Take me out to the ball game

“I believe in the church of baseball. I’ve tried all the major religions and most of the minor ones. And the only church that truly feeds the soul day-in, day-out is the church of baseball.” Susan Sarandon (aka Annie Savoy in the film Bull Durham)

My introduction to baseball was the film Bull Durham and I really love this quote from kooky baseball groupie Annie Savoy (played by Susan Sarandon). The film conveys a game that is intricately woven into the American psyche, overflowing with colourful phrases and bizarre rituals honouring the winning streak.

But does Hollywood portray the real thing? I wanted to see for myself – and where better than New York, home to the most successful baseball team in history, the New York Yankees.

Even rookies know some of the folklore. In 1920, the Yankees bought the contract of Babe Ruth from the Boston Red Sox for $125,000, which was followed by a long drought for the Red Sox (who didn’t win the World Series again until 2004). In contrast, the Yankees have won the the title 27 times.

At the Yankees, Ruth reignited public interest in the game. In 1921, the Yankees clinched their first American League pennant and in 1922 construction began on Yankee Stadium. This marked an era of Yankee domination in the roaring 20s. In the 1927 World Championship year, Ruth, by then dubbed the “Yankee slugger”, hit a record 60 home runs.

“He was a circus, a play and a movie, all rolled into one,” said team-mate Lefty Gomez. “Kids adored him. Men idolised him. Women loved him. There was something about him that made him great.”

It was also the era of Lou Gehrig, who hit 493 home runs in a record 2130 consecutive games for the Yankees. In May 1939, he was diagnosed with a degenerative muscle disease amyotrophic lateral sclerosis and only two years later Lou Gehrig was dead. He had farewelled his team-mates and fans at Yankee Stadium in July 1939, in a now-famous speech, saying, “I am the luckiest man alive”.

Now I was inside that stadium, making my way to the highest point in the bleachers. We heard the announcer welcoming fans: “It’s a bee-yooo-tiful day for baseball.”

It was the New York Yankees taking on the Tampa Bay Devil Rays and my lesson began immediately. Of course, I knew the basics – I played softball in school – and as the manager in Bull Durham expressed it:

“This is a very simple game. You throw the ball, you catch the ball, and you hit the ball.”

He forgot to mention terms such as switch hitter (left or right-hand), the sacrifice bunt (getting out to allow a runner to advance) and a gas (fast ball). Fly ball to the left field is a big hit to the outfield and RBI’s are a statistic for the batter if his hit results in a runner crossing homeplate (a Run Batted In).

As I struggled with the baseball lingo, I recalled taking an American to a game of cricket and trying to explain silly mid-off, a leg-cutter or an LBW. I guess we’re even now.

Surprisingly, the development of baseball was influenced by cricket, along with rounders, town ball, old-cat, goal ball, the Massachusetts Game and, finally, the New York Game.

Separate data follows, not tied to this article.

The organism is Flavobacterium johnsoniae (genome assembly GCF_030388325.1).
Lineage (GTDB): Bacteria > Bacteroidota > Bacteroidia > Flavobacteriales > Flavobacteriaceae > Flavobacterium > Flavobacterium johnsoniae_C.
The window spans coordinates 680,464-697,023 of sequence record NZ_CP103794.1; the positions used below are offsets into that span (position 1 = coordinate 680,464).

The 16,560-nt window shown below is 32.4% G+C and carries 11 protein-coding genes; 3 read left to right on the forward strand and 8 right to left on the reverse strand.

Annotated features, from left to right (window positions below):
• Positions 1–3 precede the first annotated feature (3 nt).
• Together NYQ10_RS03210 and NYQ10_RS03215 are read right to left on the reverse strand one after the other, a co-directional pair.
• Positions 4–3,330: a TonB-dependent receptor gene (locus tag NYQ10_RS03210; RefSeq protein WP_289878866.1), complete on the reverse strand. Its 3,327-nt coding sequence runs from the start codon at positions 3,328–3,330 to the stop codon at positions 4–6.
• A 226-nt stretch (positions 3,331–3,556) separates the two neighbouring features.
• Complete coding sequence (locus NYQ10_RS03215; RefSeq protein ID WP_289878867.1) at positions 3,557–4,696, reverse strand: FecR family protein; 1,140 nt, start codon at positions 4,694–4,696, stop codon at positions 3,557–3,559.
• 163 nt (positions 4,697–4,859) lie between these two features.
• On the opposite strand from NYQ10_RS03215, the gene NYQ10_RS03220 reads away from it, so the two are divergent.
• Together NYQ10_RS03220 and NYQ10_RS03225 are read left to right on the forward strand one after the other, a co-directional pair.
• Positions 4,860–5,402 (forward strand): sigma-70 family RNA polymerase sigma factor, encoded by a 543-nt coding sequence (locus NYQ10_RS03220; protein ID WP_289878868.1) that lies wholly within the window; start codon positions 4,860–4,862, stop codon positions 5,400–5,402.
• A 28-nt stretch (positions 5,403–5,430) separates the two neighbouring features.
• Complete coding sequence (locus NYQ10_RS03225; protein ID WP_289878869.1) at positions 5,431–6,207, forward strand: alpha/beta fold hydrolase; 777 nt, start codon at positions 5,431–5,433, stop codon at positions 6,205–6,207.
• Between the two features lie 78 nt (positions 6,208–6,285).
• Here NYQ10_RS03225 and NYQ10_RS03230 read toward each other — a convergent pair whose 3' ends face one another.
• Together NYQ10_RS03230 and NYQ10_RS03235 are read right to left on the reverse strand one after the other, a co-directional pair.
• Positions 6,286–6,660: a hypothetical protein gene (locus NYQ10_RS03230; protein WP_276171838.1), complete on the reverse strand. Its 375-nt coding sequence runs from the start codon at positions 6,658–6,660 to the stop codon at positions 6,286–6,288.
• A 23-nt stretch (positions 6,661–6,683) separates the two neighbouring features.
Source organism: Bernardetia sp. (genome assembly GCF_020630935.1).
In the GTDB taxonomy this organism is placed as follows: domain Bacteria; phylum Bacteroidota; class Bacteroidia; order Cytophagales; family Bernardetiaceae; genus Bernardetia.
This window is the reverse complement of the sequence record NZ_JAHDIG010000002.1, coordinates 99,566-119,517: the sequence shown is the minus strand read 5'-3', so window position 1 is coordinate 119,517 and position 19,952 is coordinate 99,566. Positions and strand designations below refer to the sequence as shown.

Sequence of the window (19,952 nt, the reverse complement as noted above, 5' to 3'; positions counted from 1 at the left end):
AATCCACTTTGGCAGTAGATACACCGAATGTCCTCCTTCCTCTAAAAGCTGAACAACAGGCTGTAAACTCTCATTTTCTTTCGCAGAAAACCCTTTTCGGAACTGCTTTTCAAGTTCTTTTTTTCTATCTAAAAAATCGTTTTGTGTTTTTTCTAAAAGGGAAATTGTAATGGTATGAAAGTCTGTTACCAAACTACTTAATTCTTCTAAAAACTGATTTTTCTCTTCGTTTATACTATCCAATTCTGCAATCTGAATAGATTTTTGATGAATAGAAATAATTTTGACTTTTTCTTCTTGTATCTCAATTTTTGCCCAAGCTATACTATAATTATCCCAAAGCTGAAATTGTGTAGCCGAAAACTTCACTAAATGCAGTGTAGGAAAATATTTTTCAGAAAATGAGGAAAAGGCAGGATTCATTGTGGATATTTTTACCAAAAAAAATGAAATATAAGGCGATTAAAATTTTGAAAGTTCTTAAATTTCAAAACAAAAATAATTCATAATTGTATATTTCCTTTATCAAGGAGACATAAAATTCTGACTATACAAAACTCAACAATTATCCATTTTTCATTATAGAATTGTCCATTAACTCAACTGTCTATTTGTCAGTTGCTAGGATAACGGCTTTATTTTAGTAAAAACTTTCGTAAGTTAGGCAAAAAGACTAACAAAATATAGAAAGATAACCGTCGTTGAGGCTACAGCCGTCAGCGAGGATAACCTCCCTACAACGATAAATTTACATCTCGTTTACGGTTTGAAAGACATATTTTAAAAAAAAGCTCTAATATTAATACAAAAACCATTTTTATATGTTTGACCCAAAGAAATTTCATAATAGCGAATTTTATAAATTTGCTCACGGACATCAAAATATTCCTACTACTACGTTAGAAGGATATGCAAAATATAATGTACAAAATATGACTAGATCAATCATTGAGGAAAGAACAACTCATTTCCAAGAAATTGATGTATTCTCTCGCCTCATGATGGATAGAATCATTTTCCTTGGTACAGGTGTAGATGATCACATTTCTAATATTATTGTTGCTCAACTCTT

Earliest mentions of an organised game appeared in 1823, in The New York Gazette and General Advertiser, and by the 1840s the rules had been written down by Alexander Cartwright and other members of the New York Knickerbockers.

I was bought back to the present when my companion pointed off in the distance and told me there was “action in the bull-pen”.

What sort of action, I wondered. But I was also distracted by the shenanigans of the crowd. The peanut man must have been a pitcher in a previous life as he tossed bags of peanuts to customers in the stands. It was worth the cost of the peanuts just to see his perfect throw. Amazingly, he always got his money, with the crowd obligingly passing it along to him.

Apparently, it “just wouldn’t be baseball” without beer and crackerjacks (caramel popcorn) and what better time to enjoy them than the seventh-inning stretch when the crowd bursts into song.

Take me out to the ball game
Take me out to the crowd
Buy me some peanuts and Cracker Jacks; I don’t care if I never get back
Cause it’s root, root, root for the home team
If they don’t win it’s a shame
For it’s One! Two! Three strikes you’re out
At the old ball game!

.

The crowd erupts – “Play ball!” – and the players return.

The seventh-inning stretch dates to 1896, when Manhattan College, a Jesuit school, was playing in a close and tense game. When the umpire made a bad call against the home team the crowd became angry but Manhattan’s coach sensed the mood. He suggested everyone stand up to take a stretch; it relaxed the crowd and saved the day.

Leading 4-0 at the top of the 9th inning, the Yankees looked to be home, but Tampa Bay provided an entertaining last inning. They loaded the bases and managed to score one run before the final batter was struck out.

The crowd roared, then burst into song, “Start spreading the news…”, accompanying a Frank Sinatra rendition of New York, New York.

Paul Richards, former manager of the Baltimore Orioles, once said: “Baseball is made up of very few big and dramatic moments, but rather it’s a beautifully put together pattern of countless little subtleties that finally add up to the big moment, and you have to be well-versed in the game to truly appreciate them.”

As an Australian at my first major league game I had to agree – I was converted. But it will be a long time before I understand what Kevin Costner’s character Crash Davies meant when he referred to a “dying quail” and a “groundball with eyes”.

Have you gone to a sporting event overseas where you didn’t know the rules or the lingo? What was the game and which country were you visiting? What did you enjoy most about the experience? Let me know in the comments below.
 

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